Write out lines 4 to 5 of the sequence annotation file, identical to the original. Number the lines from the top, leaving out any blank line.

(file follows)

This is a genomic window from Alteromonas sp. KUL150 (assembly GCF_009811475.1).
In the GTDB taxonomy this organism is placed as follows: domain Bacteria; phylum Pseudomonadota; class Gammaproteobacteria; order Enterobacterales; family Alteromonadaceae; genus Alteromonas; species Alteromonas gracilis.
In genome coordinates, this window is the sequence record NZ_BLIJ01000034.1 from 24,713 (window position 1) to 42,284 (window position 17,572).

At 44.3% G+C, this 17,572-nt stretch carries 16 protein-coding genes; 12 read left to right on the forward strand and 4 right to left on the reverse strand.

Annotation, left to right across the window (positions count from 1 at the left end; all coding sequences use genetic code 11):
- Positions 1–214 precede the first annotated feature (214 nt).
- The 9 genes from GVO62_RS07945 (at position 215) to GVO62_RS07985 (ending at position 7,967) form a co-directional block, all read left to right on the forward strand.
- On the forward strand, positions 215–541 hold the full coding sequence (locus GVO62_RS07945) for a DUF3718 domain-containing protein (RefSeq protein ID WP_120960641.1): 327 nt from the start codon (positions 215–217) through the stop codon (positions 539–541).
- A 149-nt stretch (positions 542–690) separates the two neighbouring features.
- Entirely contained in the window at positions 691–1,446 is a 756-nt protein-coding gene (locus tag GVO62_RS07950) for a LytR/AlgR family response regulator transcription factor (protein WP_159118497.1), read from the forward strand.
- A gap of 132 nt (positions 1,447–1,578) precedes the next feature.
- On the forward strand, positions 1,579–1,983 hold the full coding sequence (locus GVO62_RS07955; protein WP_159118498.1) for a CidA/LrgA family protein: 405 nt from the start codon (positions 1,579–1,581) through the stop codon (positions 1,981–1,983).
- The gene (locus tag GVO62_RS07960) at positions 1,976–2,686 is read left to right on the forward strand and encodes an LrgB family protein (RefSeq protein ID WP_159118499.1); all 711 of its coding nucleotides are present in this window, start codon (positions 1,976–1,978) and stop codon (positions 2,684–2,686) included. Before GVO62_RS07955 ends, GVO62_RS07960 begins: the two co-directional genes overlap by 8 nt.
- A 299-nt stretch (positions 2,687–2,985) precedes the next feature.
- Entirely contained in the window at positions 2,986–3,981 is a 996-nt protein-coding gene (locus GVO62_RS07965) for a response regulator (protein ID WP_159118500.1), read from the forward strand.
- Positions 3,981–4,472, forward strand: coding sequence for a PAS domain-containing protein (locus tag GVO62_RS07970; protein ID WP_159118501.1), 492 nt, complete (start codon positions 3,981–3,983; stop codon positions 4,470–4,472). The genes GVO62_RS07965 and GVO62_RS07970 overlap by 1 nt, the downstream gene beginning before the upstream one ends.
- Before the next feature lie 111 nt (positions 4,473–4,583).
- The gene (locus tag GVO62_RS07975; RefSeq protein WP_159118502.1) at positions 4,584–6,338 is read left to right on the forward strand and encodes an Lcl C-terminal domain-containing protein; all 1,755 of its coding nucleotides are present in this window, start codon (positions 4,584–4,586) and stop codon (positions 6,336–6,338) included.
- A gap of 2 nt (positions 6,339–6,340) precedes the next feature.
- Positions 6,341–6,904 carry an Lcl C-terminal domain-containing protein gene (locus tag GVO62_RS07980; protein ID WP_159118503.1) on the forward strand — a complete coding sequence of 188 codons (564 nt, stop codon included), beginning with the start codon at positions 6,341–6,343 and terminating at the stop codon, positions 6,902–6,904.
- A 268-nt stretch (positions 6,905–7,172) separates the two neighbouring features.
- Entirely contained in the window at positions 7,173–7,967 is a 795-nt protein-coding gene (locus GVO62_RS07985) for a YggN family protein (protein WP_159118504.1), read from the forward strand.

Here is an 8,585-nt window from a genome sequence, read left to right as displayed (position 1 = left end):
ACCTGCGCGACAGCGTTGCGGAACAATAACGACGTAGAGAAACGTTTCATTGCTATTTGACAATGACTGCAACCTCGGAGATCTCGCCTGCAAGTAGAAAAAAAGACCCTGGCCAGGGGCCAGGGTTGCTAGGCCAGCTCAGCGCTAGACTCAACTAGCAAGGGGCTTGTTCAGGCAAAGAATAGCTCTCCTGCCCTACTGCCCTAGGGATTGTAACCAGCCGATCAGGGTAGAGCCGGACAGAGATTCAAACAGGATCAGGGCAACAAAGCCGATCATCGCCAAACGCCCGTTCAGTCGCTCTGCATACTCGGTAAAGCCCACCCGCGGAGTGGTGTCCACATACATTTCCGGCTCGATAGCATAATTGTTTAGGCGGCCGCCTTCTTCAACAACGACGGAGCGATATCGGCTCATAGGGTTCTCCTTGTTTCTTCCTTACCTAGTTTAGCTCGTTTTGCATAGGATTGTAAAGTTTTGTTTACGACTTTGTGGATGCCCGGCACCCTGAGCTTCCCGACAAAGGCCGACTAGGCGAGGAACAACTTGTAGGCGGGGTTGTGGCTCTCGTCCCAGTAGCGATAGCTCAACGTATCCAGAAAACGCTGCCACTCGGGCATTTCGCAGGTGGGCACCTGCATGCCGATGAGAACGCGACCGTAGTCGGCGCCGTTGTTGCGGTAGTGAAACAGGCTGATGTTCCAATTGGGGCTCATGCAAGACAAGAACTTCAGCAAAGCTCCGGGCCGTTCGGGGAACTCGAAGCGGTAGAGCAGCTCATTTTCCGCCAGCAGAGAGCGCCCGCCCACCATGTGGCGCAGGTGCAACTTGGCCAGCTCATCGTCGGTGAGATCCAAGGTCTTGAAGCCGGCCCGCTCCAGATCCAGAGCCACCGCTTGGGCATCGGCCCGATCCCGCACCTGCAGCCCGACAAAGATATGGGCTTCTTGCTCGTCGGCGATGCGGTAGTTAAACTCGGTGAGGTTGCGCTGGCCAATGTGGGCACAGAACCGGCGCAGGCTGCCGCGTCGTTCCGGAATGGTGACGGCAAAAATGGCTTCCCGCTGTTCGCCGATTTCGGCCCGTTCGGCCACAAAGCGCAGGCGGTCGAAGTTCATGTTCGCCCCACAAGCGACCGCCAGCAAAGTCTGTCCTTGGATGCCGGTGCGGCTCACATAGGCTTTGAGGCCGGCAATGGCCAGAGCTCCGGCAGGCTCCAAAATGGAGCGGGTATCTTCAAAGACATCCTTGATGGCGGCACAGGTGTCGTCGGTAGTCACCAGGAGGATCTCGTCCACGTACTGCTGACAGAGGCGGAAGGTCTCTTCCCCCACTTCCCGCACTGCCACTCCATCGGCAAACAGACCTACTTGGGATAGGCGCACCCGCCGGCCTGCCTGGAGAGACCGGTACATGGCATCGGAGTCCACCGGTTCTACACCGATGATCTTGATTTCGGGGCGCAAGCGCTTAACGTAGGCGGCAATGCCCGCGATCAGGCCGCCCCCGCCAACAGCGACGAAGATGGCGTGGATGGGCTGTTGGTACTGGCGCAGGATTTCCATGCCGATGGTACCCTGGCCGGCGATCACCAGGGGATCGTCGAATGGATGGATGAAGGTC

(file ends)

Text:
At 44.3% G+C, this 17,572-nt stretch carries 16 protein-coding genes; 12 read left to right on the forward strand and 4 right to left on the reverse strand.

Annotation, left to right across the window (positions count from 1 at the left end; all coding sequences use genetic code 11):